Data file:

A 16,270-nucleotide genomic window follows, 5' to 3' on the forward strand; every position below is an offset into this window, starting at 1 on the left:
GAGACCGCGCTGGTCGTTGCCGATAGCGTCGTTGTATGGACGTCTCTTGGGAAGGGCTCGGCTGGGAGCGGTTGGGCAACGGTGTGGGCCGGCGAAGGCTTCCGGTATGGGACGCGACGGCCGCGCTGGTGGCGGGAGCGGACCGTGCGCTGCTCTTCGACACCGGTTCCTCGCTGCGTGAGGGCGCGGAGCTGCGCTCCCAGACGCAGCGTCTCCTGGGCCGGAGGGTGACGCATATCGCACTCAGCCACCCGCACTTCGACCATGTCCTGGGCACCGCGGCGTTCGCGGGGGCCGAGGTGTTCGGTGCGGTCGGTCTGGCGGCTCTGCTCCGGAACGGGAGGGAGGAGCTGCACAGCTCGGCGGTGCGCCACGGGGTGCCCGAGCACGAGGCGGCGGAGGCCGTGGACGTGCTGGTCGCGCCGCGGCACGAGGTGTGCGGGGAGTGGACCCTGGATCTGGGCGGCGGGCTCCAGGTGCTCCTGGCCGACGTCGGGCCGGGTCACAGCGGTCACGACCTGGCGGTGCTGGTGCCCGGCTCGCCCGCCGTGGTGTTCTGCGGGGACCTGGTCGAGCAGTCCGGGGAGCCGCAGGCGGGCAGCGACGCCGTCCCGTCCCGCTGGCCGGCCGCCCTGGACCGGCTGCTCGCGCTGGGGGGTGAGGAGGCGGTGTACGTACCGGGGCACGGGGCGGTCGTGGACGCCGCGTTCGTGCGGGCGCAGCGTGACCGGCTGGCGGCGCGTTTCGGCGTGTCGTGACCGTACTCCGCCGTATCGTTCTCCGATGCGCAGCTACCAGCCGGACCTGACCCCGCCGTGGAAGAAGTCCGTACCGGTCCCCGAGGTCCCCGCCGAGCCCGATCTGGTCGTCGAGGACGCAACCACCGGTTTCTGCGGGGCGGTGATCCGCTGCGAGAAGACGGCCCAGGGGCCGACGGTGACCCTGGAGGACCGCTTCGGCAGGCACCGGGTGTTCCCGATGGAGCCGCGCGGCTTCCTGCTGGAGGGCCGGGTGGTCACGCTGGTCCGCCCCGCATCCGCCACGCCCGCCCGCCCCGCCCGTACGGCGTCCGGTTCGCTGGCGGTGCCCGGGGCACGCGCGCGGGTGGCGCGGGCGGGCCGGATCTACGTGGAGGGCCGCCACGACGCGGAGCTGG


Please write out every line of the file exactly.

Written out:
A 16,270-nucleotide genomic window follows, 5' to 3' on the forward strand; every position below is an offset into this window, starting at 1 on the left:
GAGACCGCGCTGGTCGTTGCCGATAGCGTCGTTGTATGGACGTCTCTTGGGAAGGGCTCGGCTGGGAGCGGTTGGGCAACGGTGTGGGCCGGCGAAGGCTTCCGGTATGGGACGCGACGGCCGCGCTGGTGGCGGGAGCGGACCGTGCGCTGCTCTTCGACACCGGTTCCTCGCTGCGTGAGGGCGCGGAGCTGCGCTCCCAGACGCAGCGTCTCCTGGGCCGGAGGGTGACGCATATCGCACTCAGCCACCCGCACTTCGACCATGTCCTGGGCACCGCGGCGTTCGCGGGGGCCGAGGTGTTCGGTGCGGTCGGTCTGGCGGCTCTGCTCCGGAACGGGAGGGAGGAGCTGCACAGCTCGGCGGTGCGCCACGGGGTGCCCGAGCACGAGGCGGCGGAGGCCGTGGACGTGCTGGTCGCGCCGCGGCACGAGGTGTGCGGGGAGTGGACCCTGGATCTGGGCGGCGGGCTCCAGGTGCTCCTGGCCGACGTCGGGCCGGGTCACAGCGGTCACGACCTGGCGGTGCTGGTGCCCGGCTCGCCCGCCGTGGTGTTCTGCGGGGACCTGGTCGAGCAGTCCGGGGAGCCGCAGGCGGGCAGCGACGCCGTCCCGTCCCGCTGGCCGGCCGCCCTGGACCGGCTGCTCGCGCTGGGGGGTGAGGAGGCGGTGTACGTACCGGGGCACGGGGCGGTCGTGGACGCCGCGTTCGTGCGGGCGCAGCGTGACCGGCTGGCGGCGCGTTTCGGCGTGTCGTGACCGTACTCCGCCGTATCGTTCTCCGATGCGCAGCTACCAGCCGGACCTGACCCCGCCGTGGAAGAAGTCCGTACCGGTCCCCGAGGTCCCCGCCGAGCCCGATCTGGTCGTCGAGGACGCAACCACCGGTTTCTGCGGGGCGGTGATCCGCTGCGAGAAGACGGCCCAGGGGCCGACGGTGACCCTGGAGGACCGCTTCGGCAGGCACCGGGTGTTCCCGATGGAGCCGCGCGGCTTCCTGCTGGAGGGCCGGGTGGTCACGCTGGTCCGCCCCGCATCCGCCACGCCCGCCCGCCCCGCCCGTACGGCGTCCGGTTCGCTGGCGGTGCCCGGGGCACGCGCGCGGGTGGCGCGGGCGGGCCGGATCTACGTGGAGGGCCGCCACGACGCGGAGCTGG